Joy of Learning in April!

Come join us in April for our ever-popular “Joy of Learning” series! Joy of Learning classes have been offered here for many years, in April and October. They are taught by educators and other experts on a volunteer basis, and are free to the public, for adults and older teens. We will be offering several classes this April. Come learn something new and have fun! This program is generously sponsored by the Friends of the Falmouth Public Library.

To register, please call the Reference Dept. at Falmouth Public Library, 508-457-2555 x 7, register online by clicking at the bottom of any description, or stop by the reference desk.

To complement our Falmouth Reads Together selection, Mayflower by Nathanial Philbrick, one class will be a series of four talks with a connection to the 400th anniversary of the Mayflower’s arrival. We will also be offering a Little Women discussion, Sensing in Aquatic Animals, and Astronomy.

Joy of Learning: Mayflower 400: The Wampanoag & English Perspectives

Wednesdays, April 1, 8, 15 and 22, 7-8 p.m.April 1: A Wampanoag Perspective in 400 Years of History by Linda Coombs. Ms. Coombs is program director of the Aquinnah Cultural Center, as well as author and historian from the Wampanoag Tribe of Gay Head (Aquinnah).

April 8:  Influences on Native Perspectives – Myths, Legends & Realities by Ron Petersen.   Ron Petersen is chair of the Orleans Historical Commission and is working with CapeCod2020 on a symposium that will recognize the Cape Cod role in the Plymouth 400 Commemoration.  He also writes a monthly column in the Cape Codder on local historical topics. 

April 15:  Connections to Early Falmouth Families by Phyllis Day, board member of the Falmouth Genealogical Society and delegate to the New England Regional Genealogical Consortium.

April 22:  Proving a Mayflower Connection by Ralph Wadleigh, current secretary and former president of the Falmouth Genealogical Society, as well as descendant of Mayflower passenger, John Alden.

Registration for the series is requested, but not required. Register by clicking here

Little Women

Mondays, April 6, 13 & 27 and May 4, 10-11 a.m. (does not meet on Patriots Day, April 20).

A 4-part discussion over 4 weeks of Louisa May Alcott’s novel, Little Women, led by Joanne Holcomb.  Joanne retired in 2015 after 35 years as an English teacher and 7-12 English/ Language Arts Department Head in the Falmouth Public Schools. Is Louisa May Alcott’s tale of the March sisters still relevant today, 151 years after it was written?  We will practice shared inquiry in the discussion of Alcott’s story.  Through questioning, sharing ideas, and discussing our own interpretation, we will explore the ideas, themes, and topics of this classic novel.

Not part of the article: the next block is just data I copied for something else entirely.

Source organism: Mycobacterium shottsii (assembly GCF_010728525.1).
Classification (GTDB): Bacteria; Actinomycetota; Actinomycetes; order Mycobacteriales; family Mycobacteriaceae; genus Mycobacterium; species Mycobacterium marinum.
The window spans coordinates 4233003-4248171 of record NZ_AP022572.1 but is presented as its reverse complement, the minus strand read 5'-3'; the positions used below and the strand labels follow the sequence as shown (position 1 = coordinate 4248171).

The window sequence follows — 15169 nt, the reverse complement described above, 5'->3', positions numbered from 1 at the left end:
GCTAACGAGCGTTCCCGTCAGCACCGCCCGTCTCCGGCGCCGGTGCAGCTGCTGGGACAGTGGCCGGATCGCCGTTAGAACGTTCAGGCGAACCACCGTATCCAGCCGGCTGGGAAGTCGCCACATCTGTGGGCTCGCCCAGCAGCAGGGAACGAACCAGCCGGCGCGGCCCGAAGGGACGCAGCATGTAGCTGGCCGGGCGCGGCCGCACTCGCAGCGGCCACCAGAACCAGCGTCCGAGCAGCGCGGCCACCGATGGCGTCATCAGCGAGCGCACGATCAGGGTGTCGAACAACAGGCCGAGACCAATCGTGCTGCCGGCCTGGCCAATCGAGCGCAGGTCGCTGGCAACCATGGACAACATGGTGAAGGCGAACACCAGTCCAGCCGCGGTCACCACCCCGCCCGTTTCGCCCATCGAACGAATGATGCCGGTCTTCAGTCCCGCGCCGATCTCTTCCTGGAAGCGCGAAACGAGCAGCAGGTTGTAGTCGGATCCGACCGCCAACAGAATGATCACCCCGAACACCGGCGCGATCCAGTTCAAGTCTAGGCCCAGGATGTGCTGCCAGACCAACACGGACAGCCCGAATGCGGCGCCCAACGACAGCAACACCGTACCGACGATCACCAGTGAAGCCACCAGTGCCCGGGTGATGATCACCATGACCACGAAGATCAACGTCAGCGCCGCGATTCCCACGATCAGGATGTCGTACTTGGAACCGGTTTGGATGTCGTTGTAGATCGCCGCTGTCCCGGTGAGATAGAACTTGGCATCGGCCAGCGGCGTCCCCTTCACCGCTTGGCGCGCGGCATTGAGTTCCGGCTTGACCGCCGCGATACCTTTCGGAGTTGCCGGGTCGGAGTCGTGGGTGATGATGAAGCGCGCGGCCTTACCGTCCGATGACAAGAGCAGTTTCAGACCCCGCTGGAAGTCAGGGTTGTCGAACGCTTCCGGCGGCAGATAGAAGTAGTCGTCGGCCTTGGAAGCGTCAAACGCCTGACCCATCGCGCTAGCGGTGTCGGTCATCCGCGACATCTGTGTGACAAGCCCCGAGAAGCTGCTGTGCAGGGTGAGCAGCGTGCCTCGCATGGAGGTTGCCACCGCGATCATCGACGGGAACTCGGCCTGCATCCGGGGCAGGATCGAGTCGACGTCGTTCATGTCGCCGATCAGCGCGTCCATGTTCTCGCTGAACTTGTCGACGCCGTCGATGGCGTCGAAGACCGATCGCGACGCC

Registration is required-click here.  Please pick up a book, reading assignments and discussion guide at the reference desk in late March. 


Mondays, April 6, 13 & 27 and May 4, 2-4 a.m. (does not meet on Patriots Day April 20).

These lectures will be offered by Jim Lynch, Senior Scientist Emeritus at Woods Hole Oceanographic and President of Cape Cod Astronomical Society, and Editor-in-Chief at Acoustical Society of America Publication.

Week 1: Backyard Astronomy (equipment, the solar system and deep sky objects visible, web resources, books, apps).

Week 2: Exoplanets, Extraterrestrial life and the Drake Equation.

Week 3: Black Holes: Their Ins and Outs

Week 4: The Big Bang and Cosmology (Science at “The Outer Limits”).  

Registration is requested, but not required. Register by clicking here.

Sensing in Aquatic Animals

Thursdays, April 9, 16, 23 & 30, 11 AM – 12 PM

This class will be offered by Jelle Atema, PhD, professor emeritus at Boston University, and guest scientist Woods Hole Oceanographic Institution. Dominance, memory, courtship, navigation, homing, feeding behavior…what information do marine and freshwater animals need and how do they extract it? This series of four lectures addresses the sensory biology of aquatic animals based largely on four “model species”: lobsters, sharks, catfish, and larval reef fishes, one species per lecture. For example, can lobsters really remember the smell of another individual? Can sharks really sense a drop of blood a mile away? Why can catfish smell and taste under water? How can half-inch long fish larvae avoid being carried away in the big ocean? The lectures are based primarily on research in the “Atema Lab” in Woods Hole, as well as other labs and field studies in Australia and Cape Cod. Registration for the series is requested, but not required. Register by clicking here.


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